The Day The Crayons Came Home (英語) ペーパーバック – 2016/7/28
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The hilarious sequel to the prize-winning, international bestseller The Day the Crayons Quit! Watch out - the crayons are back and they're crosser than ever! One day Duncan receives a set of postcards from his crayons who have been lost, forgotten, broken - even melted in a clothes dryer and stuck to a sock! A hilarious text and joyful illustrations combine to show that crayons have feelings too in this laugh-out-loud sequel to bestselling picture book The Day the Crayons Quit.
Praise for The Day the Crayons Quit: "Hilarious picture book brilliance..." Books for Keeps "It's funny, clever and pushes kids' creativity." The Telegraph "...stunning illustrations" Julia Eccleshare, The Guardian Praise for This Moose Belongs to Me: "As ever, Jeffers's illustrations delight, inspire and surprise with their variety and ingenuity." The Guardian Praise for Stuck: "Brilliantly silly" - The Telegraph Praise for The Incredible Book Eating Boy: "Mouth-wateringly irresistible" The Guardian Praise for Stuck: "Brilliantly silly" - The Telegraph Praise for The Incredible Book Eating Boy: "Mouth-wateringly irresistible" The Guardian
Drew Daywalt is an award-winning writer/director of film and TV, his work featured on Disney, MTV, FEARnet and Syfy. He lives in Southern California. Oliver Jeffers graduated from The University of Ulster in 2001 with First Class honours. His outstanding talent has been recognised by several high-profile awards, including the Nestle Children's Book Prize Gold Award. 'Lost and Found' animation was broadcast on Channel 4. Oliver lives and works in Brookyln, New York.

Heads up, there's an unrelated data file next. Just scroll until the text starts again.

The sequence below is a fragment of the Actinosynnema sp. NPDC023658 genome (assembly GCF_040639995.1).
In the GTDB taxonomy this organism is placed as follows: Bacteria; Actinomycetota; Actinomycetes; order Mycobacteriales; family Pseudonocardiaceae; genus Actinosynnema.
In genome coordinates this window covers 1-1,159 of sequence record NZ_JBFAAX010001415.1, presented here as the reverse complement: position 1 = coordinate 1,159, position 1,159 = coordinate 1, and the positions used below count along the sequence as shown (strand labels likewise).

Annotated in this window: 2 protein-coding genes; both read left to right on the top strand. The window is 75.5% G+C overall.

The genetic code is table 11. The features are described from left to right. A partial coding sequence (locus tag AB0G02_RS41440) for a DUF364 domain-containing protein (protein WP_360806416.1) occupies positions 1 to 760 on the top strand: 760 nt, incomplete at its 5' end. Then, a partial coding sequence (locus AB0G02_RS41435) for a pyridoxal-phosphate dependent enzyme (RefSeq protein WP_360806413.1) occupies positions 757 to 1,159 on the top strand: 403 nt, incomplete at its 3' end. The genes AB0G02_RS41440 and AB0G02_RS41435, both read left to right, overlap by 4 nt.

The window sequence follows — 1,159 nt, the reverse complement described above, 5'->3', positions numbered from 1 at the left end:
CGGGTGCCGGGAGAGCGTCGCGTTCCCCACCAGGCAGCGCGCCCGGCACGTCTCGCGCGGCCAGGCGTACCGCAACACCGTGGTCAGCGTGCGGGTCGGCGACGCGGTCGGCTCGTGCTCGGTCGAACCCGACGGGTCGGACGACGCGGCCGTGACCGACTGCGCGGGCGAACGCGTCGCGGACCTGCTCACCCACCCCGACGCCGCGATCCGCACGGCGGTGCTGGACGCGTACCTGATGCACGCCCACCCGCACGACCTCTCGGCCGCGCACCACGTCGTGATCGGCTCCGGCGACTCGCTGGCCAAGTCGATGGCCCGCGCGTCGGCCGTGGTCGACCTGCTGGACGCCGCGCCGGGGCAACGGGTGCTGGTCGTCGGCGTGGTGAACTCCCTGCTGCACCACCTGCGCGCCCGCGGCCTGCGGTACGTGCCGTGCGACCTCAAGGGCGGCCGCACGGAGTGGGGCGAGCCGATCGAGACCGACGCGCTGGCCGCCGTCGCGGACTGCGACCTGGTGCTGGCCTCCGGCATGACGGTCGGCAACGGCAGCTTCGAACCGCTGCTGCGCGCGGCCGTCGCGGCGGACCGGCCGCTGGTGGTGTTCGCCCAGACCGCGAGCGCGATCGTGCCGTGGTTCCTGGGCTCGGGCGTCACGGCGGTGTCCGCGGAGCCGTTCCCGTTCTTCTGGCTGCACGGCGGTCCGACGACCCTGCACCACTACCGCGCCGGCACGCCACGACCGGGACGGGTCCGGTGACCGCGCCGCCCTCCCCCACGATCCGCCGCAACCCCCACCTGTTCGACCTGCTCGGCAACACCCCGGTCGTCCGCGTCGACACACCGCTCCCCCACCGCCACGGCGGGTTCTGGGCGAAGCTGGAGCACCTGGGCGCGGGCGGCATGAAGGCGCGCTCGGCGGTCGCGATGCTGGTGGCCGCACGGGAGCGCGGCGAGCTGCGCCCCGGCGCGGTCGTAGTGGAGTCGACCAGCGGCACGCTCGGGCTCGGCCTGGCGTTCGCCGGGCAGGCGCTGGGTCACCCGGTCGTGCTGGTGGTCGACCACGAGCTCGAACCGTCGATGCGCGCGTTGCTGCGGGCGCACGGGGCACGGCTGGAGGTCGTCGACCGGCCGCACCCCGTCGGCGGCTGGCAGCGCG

Oliver Jeffers’ illustrations – childlike crayon drawings and lettering – add significantly to the book’s appeal and highlight the dilemmas faced by each color. Younger readers may find the child-like lettering a bit difficult to decipher. On the other hand, they may be able to assist adult readers who are having difficulty reading the childlike printing.
One of my favorite things about Drew Daywalt’s two books is that the crayons reflect both readers’ and listeners’ emotions. Duncan’s crayons do have very human feelings and reactions to the events in their lives. Those in “The Day the Crayons Quit” are more representative of adults and their workplace attitudes. In “The Day the Crayons Came Home”, the crayons express feelings that are more familiar to children – feeling forgotten, disliking their own name and wanting to change it, needing help to run away from home.
“The Day the Crayons Quit” is one of my grandson’s favorite bedtime books. I am sure that “The Day the Crayons Came Home” will be, too. It is a fun-filled, funny book. It will engage and entertain both young readers and adults. I recommend you add this wonderful, imaginative book to your library.
My children (ages 3 and 5) love this book! It is an easy read, so creative, and the pictures are fantastic.
There is a glow-in-the-dark page, however, it did not glow for us. If we left it in the light for a while, it might work. However, the glow feature isn't necessary, as the book is fabulous by itself!
Drew Daywalt has done it again! A creative, laugh out loud, and fun book to read. I highly recommend to children from about 2.5 to adult! You absolutely couldn't go wrong purchasing for a younger child, as they will enjoy this book for years to come. As a parent, I could read both books (The Day The Crayons Quit and The Day The Crayons Came Home) over and over again.
I got to admit the pages where the “glow in the dark” crayon is super cool. We will continue to read this book and will definitely add more to my review. As a mom this book wins in so many ways, creativity, pictures, story, and truthfulness. I mean how many of us end up sitting, crushing, braking, or simply throwing a crayon away. We might think a bit differently from now on.... Love, love, absolutely love it.